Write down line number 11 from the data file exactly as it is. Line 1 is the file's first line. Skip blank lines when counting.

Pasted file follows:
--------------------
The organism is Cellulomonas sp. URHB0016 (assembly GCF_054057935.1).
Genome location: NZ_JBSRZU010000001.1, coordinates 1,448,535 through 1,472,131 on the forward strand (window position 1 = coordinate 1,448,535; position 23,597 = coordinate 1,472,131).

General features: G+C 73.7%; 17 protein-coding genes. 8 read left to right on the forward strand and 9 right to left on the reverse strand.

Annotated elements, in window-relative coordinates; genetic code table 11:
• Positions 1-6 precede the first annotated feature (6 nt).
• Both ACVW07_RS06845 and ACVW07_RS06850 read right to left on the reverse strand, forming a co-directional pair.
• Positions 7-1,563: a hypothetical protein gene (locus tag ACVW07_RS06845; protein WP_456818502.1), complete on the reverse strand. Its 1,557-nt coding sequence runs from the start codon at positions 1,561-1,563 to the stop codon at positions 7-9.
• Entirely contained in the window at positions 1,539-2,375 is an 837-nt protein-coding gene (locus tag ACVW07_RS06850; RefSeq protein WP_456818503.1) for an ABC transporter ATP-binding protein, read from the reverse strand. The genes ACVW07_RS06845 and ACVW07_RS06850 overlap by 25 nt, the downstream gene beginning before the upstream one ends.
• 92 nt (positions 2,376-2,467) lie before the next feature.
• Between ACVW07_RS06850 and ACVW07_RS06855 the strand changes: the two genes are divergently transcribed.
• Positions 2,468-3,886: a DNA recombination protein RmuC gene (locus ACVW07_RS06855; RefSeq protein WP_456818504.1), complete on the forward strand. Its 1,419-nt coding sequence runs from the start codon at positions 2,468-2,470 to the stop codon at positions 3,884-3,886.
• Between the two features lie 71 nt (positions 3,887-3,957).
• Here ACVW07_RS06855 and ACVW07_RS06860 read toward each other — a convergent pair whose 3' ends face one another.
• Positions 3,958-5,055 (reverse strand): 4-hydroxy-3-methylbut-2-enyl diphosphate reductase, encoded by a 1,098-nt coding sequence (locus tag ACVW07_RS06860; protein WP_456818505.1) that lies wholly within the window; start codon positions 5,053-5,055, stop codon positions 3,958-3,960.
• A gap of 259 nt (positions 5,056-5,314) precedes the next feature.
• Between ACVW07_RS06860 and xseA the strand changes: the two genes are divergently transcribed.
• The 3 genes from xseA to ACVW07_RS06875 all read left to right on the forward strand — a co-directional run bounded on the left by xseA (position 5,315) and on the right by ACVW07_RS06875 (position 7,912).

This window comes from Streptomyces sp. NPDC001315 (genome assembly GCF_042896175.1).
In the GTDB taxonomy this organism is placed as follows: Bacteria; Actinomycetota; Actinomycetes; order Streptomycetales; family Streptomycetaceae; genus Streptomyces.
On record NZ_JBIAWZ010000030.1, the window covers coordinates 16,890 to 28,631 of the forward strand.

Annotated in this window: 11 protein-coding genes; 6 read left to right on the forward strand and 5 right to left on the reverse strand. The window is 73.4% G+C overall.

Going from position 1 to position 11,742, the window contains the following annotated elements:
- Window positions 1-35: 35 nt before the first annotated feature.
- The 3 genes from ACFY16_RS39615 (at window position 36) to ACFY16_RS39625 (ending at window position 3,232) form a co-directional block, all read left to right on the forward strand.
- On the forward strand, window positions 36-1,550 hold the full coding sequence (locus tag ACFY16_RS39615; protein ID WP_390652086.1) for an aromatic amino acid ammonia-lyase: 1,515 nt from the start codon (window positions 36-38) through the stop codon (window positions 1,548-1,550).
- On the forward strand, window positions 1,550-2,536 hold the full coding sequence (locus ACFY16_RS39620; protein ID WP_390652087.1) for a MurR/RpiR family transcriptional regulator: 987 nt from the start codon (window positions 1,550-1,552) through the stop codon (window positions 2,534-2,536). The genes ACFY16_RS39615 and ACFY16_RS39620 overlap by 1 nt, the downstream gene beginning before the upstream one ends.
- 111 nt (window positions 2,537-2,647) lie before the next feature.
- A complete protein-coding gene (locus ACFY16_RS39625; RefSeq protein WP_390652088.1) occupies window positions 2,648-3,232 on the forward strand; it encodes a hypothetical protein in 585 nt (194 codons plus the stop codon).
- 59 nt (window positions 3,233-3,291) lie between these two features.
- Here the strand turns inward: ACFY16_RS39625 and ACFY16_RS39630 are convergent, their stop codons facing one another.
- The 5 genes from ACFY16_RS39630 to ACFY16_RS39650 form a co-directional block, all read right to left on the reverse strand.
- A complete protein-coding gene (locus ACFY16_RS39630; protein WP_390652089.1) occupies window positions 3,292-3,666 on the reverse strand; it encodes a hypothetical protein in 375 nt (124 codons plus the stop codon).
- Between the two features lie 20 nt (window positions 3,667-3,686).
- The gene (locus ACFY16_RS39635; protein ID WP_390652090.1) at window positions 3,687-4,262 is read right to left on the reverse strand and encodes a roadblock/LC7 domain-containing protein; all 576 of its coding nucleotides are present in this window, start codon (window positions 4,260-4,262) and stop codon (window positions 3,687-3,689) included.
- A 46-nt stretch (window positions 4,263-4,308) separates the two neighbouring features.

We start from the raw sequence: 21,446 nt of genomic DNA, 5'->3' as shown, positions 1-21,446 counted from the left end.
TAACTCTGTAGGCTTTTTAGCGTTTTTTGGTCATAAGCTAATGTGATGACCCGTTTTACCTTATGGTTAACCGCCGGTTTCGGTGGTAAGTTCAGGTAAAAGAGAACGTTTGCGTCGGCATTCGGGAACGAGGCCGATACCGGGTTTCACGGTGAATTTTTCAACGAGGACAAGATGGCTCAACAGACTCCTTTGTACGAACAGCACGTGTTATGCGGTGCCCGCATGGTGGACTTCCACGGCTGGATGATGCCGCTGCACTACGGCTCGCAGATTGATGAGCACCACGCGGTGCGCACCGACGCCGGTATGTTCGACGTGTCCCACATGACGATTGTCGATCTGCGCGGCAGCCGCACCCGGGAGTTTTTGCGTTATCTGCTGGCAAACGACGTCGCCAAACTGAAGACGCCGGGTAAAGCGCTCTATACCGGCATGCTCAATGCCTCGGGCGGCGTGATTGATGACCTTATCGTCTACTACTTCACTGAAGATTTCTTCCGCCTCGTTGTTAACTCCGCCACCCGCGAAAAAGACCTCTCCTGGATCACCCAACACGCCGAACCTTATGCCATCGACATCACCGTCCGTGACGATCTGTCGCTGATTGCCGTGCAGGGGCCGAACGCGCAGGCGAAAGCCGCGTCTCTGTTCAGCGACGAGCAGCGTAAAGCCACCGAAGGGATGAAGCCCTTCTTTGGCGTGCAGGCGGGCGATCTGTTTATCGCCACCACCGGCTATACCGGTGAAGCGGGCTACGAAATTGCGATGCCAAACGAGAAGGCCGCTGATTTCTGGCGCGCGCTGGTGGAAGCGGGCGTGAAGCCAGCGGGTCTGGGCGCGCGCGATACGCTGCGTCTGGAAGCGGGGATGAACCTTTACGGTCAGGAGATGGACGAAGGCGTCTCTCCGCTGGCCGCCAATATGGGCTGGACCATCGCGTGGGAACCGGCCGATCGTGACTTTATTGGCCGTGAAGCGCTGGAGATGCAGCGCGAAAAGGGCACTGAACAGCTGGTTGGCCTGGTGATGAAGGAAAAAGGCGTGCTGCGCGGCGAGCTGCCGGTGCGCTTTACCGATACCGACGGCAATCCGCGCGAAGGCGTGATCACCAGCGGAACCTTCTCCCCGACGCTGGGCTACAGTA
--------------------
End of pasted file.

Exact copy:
• Positions 2,468-3,886: a DNA recombination protein RmuC gene (locus ACVW07_RS06855; RefSeq protein WP_456818504.1), complete on the forward strand. Its 1,419-nt coding sequence runs from the start codon at positions 2,468-2,470 to the stop codon at positions 3,884-3,886.